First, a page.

I, Too

In respone to Walt Whitman, Langston Hughes, and Julia Alvarez:

I, too, sing America,

I am westernized over my Mexican heritage.

I wonder why my school never let me speak my first language when it was the best and most polite way I could respond.

"Dahlia" "Mande, What, I mean what?" "Don't say 'what' say excuse me."

As the days go on I hear my family speak every word of the language I forgot so eloquently when I understand but can't repeat or rebut

I see the traditions that I knew but never had and

I wish I could be who I'm meant to but

I cry because I fear that seventeen years late is overdue.

I hope for you, like me, at the private school, to never lose your lineage as I did because America is built on diversity and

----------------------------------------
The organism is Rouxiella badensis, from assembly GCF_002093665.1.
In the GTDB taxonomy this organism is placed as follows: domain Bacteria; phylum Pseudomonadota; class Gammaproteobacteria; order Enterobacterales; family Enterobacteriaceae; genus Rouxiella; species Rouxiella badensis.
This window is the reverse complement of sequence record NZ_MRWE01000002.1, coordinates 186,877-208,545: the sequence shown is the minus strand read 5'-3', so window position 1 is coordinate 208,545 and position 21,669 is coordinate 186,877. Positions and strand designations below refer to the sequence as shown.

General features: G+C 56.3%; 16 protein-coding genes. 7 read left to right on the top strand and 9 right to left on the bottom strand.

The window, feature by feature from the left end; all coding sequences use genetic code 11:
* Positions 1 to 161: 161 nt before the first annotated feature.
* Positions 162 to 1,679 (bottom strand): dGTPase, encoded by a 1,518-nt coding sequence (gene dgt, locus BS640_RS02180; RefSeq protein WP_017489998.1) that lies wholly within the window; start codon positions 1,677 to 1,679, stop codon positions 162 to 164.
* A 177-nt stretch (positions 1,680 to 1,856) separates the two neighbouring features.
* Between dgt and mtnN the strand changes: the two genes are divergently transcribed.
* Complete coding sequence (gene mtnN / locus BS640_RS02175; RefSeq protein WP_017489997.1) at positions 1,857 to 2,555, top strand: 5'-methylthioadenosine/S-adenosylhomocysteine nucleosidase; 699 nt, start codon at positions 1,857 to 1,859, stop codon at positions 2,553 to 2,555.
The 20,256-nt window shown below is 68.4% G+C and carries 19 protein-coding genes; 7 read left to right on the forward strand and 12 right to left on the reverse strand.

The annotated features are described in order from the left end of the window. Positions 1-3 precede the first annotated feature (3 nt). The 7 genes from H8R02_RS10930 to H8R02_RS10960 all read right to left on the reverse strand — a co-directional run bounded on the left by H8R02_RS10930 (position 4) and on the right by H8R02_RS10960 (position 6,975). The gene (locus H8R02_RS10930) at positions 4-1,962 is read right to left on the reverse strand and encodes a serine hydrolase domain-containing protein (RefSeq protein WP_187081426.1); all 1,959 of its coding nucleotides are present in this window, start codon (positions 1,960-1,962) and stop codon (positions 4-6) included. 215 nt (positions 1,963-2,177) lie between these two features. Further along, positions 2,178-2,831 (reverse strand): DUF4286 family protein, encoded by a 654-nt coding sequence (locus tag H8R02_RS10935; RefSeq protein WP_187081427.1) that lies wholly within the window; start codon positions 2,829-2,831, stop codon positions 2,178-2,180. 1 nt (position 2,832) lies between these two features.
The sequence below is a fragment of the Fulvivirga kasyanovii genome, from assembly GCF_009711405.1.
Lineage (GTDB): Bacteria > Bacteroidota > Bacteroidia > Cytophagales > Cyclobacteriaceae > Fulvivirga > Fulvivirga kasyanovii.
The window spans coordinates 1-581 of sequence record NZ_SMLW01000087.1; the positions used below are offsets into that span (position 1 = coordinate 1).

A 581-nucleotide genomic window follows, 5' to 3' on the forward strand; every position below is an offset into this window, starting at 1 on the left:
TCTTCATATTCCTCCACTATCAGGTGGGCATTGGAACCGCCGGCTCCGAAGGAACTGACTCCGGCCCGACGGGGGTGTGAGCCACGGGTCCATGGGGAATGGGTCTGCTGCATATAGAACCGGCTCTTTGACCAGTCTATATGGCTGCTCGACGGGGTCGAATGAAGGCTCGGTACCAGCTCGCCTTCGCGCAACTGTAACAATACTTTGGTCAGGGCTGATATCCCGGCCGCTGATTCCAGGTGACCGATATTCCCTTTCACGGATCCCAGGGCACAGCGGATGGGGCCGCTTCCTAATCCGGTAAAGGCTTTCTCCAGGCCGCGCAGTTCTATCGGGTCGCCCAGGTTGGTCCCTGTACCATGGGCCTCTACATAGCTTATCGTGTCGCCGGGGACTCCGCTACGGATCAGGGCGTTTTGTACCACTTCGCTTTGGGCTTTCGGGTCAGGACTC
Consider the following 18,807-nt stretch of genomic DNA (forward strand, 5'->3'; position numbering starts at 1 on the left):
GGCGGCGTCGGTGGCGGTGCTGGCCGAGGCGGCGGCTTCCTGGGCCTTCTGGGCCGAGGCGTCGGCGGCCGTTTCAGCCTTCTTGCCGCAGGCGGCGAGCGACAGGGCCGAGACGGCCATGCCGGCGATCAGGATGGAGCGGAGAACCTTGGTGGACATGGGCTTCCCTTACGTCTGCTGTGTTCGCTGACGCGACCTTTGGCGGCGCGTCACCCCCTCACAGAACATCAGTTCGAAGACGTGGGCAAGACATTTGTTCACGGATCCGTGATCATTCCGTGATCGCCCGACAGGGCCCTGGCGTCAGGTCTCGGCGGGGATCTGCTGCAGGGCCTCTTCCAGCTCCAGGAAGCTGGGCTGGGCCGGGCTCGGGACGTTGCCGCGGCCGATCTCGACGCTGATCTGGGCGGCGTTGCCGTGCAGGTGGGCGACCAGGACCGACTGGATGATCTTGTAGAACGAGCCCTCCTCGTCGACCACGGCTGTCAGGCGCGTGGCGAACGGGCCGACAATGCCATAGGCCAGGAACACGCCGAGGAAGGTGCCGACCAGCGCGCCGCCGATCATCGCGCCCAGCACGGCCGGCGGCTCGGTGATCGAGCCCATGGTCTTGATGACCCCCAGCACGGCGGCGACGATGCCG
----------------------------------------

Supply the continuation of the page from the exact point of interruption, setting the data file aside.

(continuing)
I, too, am obviously American


I, too, am the soul of the nation.

I am the protector, the guardian, la angel of the souls who lost what I did.

I feel people's disappointment in me and their lack of belief

"Wow are you really Mexican? You look and dress and sound white and you could totally pass for white!"

I pledge my passions to the lost ones like me and

I help them remember them.

I worry another girl will lose what I lost but

I will contribute my devotion to her and

I will celebrate when she doesn't because I will have hope that maybe one day I'll be able to find it deep inside of me too.

I dream of the day I will find who I am, show it tried and true and people will see me for me because

I, too, am America and tomorrow, next week, and forever, they too will see how beautiful I am.

This poem is about: 
My family
My country


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